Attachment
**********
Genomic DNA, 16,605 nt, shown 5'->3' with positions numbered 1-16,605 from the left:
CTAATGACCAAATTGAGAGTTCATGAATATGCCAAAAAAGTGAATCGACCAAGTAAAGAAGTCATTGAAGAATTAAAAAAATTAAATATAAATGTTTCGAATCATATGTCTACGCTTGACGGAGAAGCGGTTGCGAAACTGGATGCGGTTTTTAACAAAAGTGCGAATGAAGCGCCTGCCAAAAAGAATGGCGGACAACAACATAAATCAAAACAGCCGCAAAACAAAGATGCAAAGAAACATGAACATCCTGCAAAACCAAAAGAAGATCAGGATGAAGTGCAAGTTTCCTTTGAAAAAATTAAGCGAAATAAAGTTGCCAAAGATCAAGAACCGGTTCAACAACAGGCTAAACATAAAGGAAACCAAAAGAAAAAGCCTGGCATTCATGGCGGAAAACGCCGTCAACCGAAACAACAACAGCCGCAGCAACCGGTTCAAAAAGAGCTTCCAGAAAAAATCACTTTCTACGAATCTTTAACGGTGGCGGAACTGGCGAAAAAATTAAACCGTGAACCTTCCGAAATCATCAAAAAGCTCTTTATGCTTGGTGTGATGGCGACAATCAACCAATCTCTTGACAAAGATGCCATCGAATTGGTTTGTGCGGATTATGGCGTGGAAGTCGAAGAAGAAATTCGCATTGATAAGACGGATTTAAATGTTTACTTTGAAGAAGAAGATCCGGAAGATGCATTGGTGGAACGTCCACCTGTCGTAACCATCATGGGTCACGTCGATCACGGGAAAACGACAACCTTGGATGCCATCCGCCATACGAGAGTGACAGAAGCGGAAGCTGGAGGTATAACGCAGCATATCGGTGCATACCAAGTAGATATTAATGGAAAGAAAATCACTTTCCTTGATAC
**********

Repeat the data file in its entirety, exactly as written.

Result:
Genomic DNA, 16,605 nt, shown 5'->3' with positions numbered 1-16,605 from the left:
CTAATGACCAAATTGAGAGTTCATGAATATGCCAAAAAAGTGAATCGACCAAGTAAAGAAGTCATTGAAGAATTAAAAAAATTAAATATAAATGTTTCGAATCATATGTCTACGCTTGACGGAGAAGCGGTTGCGAAACTGGATGCGGTTTTTAACAAAAGTGCGAATGAAGCGCCTGCCAAAAAGAATGGCGGACAACAACATAAATCAAAACAGCCGCAAAACAAAGATGCAAAGAAACATGAACATCCTGCAAAACCAAAAGAAGATCAGGATGAAGTGCAAGTTTCCTTTGAAAAAATTAAGCGAAATAAAGTTGCCAAAGATCAAGAACCGGTTCAACAACAGGCTAAACATAAAGGAAACCAAAAGAAAAAGCCTGGCATTCATGGCGGAAAACGCCGTCAACCGAAACAACAACAGCCGCAGCAACCGGTTCAAAAAGAGCTTCCAGAAAAAATCACTTTCTACGAATCTTTAACGGTGGCGGAACTGGCGAAAAAATTAAACCGTGAACCTTCCGAAATCATCAAAAAGCTCTTTATGCTTGGTGTGATGGCGACAATCAACCAATCTCTTGACAAAGATGCCATCGAATTGGTTTGTGCGGATTATGGCGTGGAAGTCGAAGAAGAAATTCGCATTGATAAGACGGATTTAAATGTTTACTTTGAAGAAGAAGATCCGGAAGATGCATTGGTGGAACGTCCACCTGTCGTAACCATCATGGGTCACGTCGATCACGGGAAAACGACAACCTTGGATGCCATCCGCCATACGAGAGTGACAGAAGCGGAAGCTGGAGGTATAACGCAGCATATCGGTGCATACCAAGTAGATATTAATGGAAAGAAAATCACTTTCCTTGATAC